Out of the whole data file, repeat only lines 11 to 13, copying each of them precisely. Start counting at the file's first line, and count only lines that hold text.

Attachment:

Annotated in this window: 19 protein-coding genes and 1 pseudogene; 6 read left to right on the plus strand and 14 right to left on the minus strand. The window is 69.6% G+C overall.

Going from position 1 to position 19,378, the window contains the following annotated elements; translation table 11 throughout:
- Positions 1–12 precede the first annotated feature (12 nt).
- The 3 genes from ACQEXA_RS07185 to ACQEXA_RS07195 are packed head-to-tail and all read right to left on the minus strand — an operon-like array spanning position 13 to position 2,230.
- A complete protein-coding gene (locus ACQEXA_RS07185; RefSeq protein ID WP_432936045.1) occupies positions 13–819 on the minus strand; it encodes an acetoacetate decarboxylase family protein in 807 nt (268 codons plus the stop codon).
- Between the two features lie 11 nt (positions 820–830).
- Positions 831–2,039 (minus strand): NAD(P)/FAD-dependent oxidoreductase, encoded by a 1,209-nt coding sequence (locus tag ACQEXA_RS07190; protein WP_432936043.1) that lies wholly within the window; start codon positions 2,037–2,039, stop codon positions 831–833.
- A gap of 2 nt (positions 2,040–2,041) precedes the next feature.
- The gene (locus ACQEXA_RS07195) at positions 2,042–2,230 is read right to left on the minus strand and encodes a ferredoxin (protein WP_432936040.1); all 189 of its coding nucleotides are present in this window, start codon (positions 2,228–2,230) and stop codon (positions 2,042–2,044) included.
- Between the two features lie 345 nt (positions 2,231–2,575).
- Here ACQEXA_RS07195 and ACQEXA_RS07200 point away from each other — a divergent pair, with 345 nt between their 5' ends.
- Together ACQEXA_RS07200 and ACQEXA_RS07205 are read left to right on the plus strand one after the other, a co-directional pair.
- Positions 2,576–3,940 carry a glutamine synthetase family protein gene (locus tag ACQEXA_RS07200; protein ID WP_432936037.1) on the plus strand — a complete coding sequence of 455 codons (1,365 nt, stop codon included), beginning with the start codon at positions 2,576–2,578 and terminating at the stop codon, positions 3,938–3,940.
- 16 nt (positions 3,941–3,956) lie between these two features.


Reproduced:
- Here ACQEXA_RS07195 and ACQEXA_RS07200 point away from each other — a divergent pair, with 345 nt between their 5' ends.
- Together ACQEXA_RS07200 and ACQEXA_RS07205 are read left to right on the plus strand one after the other, a co-directional pair.
- Positions 2,576–3,940 carry a glutamine synthetase family protein gene (locus tag ACQEXA_RS07200; protein ID WP_432936037.1) on the plus strand — a complete coding sequence of 455 codons (1,365 nt, stop codon included), beginning with the start codon at positions 2,576–2,578 and terminating at the stop codon, positions 3,938–3,940.